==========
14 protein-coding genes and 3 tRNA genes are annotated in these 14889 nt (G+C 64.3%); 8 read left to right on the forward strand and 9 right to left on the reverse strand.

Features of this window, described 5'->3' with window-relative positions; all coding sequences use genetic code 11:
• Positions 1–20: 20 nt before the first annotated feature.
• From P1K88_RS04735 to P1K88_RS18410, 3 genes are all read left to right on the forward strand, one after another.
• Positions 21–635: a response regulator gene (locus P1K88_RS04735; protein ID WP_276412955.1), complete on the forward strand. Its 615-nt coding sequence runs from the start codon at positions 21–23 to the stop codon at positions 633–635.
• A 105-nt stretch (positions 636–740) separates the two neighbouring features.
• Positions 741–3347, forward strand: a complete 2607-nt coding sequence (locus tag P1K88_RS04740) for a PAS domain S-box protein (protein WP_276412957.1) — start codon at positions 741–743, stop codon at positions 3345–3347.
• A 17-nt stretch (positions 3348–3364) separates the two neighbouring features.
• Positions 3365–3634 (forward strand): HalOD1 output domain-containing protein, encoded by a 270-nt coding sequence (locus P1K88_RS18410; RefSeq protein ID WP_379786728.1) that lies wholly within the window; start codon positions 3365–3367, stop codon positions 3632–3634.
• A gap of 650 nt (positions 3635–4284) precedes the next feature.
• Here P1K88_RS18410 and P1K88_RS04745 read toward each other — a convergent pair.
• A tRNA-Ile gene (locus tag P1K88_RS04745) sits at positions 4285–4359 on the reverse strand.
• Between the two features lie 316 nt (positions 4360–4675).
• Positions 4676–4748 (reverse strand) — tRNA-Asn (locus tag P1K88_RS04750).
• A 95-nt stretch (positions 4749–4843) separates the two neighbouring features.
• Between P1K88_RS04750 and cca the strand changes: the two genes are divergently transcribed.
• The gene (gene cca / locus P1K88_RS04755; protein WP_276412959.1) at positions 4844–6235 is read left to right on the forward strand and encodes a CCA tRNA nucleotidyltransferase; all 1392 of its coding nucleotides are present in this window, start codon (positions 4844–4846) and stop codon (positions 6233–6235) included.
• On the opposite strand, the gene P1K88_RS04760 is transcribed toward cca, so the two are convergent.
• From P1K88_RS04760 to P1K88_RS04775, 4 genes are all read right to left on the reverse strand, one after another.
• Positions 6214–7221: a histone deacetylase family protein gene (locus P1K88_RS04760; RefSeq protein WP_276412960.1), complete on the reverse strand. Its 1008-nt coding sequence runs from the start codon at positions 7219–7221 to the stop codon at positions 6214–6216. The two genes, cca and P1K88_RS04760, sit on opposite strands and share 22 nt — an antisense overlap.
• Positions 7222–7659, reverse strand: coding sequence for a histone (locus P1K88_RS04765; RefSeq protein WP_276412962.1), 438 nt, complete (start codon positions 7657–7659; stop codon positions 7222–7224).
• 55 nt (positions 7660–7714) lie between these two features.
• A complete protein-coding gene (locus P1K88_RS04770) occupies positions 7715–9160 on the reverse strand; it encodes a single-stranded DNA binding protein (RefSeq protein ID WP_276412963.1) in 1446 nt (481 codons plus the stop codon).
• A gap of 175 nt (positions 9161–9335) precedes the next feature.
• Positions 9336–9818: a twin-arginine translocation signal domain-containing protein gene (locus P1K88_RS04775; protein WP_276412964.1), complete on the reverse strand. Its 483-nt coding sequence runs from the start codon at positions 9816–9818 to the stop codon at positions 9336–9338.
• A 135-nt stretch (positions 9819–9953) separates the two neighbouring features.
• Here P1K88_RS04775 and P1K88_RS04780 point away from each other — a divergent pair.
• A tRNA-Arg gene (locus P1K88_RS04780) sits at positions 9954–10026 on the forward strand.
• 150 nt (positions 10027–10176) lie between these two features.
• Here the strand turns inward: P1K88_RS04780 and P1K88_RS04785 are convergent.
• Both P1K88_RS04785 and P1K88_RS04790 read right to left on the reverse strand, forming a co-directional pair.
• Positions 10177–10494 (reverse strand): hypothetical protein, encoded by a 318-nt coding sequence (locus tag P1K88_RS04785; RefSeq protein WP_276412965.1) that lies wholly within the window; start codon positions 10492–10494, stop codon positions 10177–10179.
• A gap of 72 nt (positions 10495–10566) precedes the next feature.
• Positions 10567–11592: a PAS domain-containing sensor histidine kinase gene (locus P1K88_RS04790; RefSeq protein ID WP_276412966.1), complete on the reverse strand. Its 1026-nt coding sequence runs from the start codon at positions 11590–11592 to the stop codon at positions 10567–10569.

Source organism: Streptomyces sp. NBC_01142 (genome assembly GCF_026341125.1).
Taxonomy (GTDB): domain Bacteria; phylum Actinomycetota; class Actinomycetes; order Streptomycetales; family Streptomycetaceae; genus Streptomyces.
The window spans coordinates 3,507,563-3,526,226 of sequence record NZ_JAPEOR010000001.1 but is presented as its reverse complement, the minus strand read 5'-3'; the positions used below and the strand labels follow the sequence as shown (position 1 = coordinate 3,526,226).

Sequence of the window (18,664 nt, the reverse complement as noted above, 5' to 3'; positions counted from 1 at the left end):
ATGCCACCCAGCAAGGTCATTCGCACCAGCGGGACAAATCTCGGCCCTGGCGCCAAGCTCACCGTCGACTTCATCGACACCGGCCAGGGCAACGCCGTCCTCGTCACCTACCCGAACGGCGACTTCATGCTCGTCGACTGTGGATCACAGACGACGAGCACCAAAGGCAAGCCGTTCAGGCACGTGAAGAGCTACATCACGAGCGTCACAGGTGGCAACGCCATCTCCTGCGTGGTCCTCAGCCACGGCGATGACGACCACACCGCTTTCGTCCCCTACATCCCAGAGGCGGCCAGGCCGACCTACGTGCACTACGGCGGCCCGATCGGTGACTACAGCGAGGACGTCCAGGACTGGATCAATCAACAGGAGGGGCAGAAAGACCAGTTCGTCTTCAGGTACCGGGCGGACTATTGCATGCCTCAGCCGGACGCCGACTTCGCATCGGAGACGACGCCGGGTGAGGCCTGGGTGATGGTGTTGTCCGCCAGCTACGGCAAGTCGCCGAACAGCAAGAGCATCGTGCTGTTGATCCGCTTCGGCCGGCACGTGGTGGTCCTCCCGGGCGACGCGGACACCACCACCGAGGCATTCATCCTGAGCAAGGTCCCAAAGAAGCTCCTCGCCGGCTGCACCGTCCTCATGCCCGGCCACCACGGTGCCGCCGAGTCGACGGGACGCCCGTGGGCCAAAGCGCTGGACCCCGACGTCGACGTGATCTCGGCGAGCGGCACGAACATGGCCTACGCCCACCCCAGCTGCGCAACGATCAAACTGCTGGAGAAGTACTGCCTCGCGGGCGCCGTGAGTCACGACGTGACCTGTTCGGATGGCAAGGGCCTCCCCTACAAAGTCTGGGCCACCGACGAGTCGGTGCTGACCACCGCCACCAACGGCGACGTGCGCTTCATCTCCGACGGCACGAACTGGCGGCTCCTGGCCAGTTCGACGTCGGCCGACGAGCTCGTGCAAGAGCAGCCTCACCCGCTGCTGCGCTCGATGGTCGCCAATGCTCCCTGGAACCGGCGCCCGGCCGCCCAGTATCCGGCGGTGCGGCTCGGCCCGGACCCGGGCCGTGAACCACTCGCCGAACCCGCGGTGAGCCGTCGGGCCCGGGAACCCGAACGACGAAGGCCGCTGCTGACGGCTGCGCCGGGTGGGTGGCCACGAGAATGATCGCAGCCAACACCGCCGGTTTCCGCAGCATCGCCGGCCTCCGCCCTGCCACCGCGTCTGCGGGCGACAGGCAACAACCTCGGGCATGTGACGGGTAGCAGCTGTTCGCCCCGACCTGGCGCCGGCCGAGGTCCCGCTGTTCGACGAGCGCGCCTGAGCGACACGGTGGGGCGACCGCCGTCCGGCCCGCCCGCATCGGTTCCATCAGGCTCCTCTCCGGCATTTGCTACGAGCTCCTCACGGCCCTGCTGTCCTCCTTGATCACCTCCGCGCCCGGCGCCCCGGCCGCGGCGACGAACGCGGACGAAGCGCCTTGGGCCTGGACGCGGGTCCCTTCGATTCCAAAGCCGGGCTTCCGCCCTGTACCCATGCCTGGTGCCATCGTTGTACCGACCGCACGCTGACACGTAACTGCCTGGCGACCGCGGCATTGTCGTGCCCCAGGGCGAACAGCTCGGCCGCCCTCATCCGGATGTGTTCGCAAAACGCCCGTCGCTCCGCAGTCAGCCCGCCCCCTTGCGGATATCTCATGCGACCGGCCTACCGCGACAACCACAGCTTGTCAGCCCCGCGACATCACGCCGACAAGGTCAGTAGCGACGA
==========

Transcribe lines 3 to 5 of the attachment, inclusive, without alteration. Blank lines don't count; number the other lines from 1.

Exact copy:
• Positions 1–20: 20 nt before the first annotated feature.
• From P1K88_RS04735 to P1K88_RS18410, 3 genes are all read left to right on the forward strand, one after another.
• Positions 21–635: a response regulator gene (locus P1K88_RS04735; protein ID WP_276412955.1), complete on the forward strand. Its 615-nt coding sequence runs from the start codon at positions 21–23 to the stop codon at positions 633–635.